What to do with billions in opioid settlements? Hopkins coalition has suggestions

Johanna Alonso, BridgeTower Media Newswires

Hoping to avoid the mistakes of the massive 1990s tobacco industry settlement, a coalition led by John Hopkins Bloomberg School of Public Health is offering guidance to state and local governments expected to reap billions from opioid litigation.

The 31 organizations, brought together by faculty members at the Bloomberg school, said their guidance is rooted in a list of five principles that encourage governments to allocate money into evidence-based opioid treatment and prevention programs. The coalition warns that programs without a scientific foundation may be ineffectual or even counterproductive.

These principles also encourage governments to place emphasis on both youth-focused programs, in an effort to address an increasing number of opioid-related deaths in the 15-19 age group, and programs that combat racial inequity by addressing root causes of health disparities in minority communities.

The coalition, which is composed of research and advocacy groups, wanted to publish this guidance due to what its members view as the failures of governments to appropriately use the $206 billion from the massive 1998 tobacco settlement. Some estimates state that as little as 3% of those funds have been spent on programs to reduce the use of tobacco, according to Hopkins.

Sara Whaley, a research associate at the School of Public Health and one of the lead collaborators on the report, said the team at Hopkins wanted to do its part to prevent history from repeating itself.

However, other organizations were already working to compile lists of effective, research-based interventions that municipalities could consider implementing, so instead, the coalition sought to offer guidance not on what programs to fund, but on how to fund them equitably, transparently and fairly.

Alongside its central principles, the coalition’s report also includes advice on how state and local governments can practically apply these principles. In explaining how to develop a fair process for deciding where to spend the settlement money, for example, the report notes that perspectives of public health experts, minority communities and those with experiences related to opioid addiction must be considered.

It then cites a method utilized by the Ryan White HIV/AIDS Program, which distributes funds for HIV health care and support services. To assure that funds are being distributed appropriately, “at least one-third of the members of the community Planning Councils that allocate funds to treatment providers must receive program services themselves,” the report says.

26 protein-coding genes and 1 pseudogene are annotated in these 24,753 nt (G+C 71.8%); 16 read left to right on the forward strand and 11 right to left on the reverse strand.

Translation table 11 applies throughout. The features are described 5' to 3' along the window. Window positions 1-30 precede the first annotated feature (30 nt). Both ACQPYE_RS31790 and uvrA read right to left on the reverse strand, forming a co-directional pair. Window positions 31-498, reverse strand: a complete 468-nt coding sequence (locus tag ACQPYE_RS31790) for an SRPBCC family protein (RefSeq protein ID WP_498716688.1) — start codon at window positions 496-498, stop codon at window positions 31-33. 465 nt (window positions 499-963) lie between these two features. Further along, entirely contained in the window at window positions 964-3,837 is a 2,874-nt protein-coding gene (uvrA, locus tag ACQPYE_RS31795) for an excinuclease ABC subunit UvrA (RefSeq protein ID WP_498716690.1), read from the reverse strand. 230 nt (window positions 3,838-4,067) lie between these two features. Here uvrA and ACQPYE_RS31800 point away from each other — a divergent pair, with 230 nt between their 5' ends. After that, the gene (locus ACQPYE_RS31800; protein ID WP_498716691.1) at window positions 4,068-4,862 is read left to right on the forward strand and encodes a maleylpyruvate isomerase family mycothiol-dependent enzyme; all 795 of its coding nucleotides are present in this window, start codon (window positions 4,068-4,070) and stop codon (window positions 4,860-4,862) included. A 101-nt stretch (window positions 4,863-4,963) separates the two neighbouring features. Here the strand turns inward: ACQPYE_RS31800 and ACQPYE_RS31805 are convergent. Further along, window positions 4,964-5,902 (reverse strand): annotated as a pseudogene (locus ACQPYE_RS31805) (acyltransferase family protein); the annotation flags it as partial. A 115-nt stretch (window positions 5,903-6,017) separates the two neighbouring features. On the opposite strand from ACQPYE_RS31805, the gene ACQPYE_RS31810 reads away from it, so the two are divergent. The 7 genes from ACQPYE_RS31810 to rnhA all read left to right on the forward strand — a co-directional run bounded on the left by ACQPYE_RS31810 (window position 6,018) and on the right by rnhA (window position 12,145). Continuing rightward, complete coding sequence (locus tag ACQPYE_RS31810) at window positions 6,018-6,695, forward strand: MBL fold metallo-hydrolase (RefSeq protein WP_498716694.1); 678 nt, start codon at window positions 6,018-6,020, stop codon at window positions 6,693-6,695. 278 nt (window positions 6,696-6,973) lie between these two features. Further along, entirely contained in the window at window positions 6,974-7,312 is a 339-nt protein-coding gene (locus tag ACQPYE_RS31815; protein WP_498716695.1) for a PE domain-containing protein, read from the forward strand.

“New dollars from the opioid litigation will help communities implement evidence-based programs, such as naloxone distribution and syringe service programs, that will reduce the number of people dying from drug overdoses,” said Monique Tula, executive director of the National Harm Reduction Coalition. “As they implement these principles, states, cities and counties must include the voices of people who use drugs to make certain the programs and policies are designed to meet their needs.”

Increased opioid-related deaths amidst the coronavirus pandemic further demonstrate the urgency of following these principles, even as the economic downturn caused by COVID-19 might persuade governments to use the funds to balance their budgets, the coalition says. Preliminary data shows that overdose deaths rose across most states in 2020 as compared to 2019, with some reporting an increase of over 30%.

It is not yet clear when payments will begin to be distributed and how they will be dispersed among the many jurisdictions involved in the settlements, which is why the group wanted to release this guidance as early as possible — so that states and municipalities have as much time as possible to prepare.

“Before states even got the money, we wanted them to be thinking of where it should go,” Whaley said, adding that some have already created a fund to hold the money, which is one of the coalition’s recommendations.

Among those involved in the settlement are opioid manufacturer Johnson & Johnson and distributors McKesson, Cardinal Health and AmerisourceBergen, who reached a tentative settlement of $26 billion last November.
Teva Pharmaceuticals and Purdue Pharma each reached separate agreements, with Teva agreeing to donate $23 billion worth of buprenorphine naloxone, a drug used to treat narcotics dependence, and $250 million in cash; Purdue will pay $8.3 billion.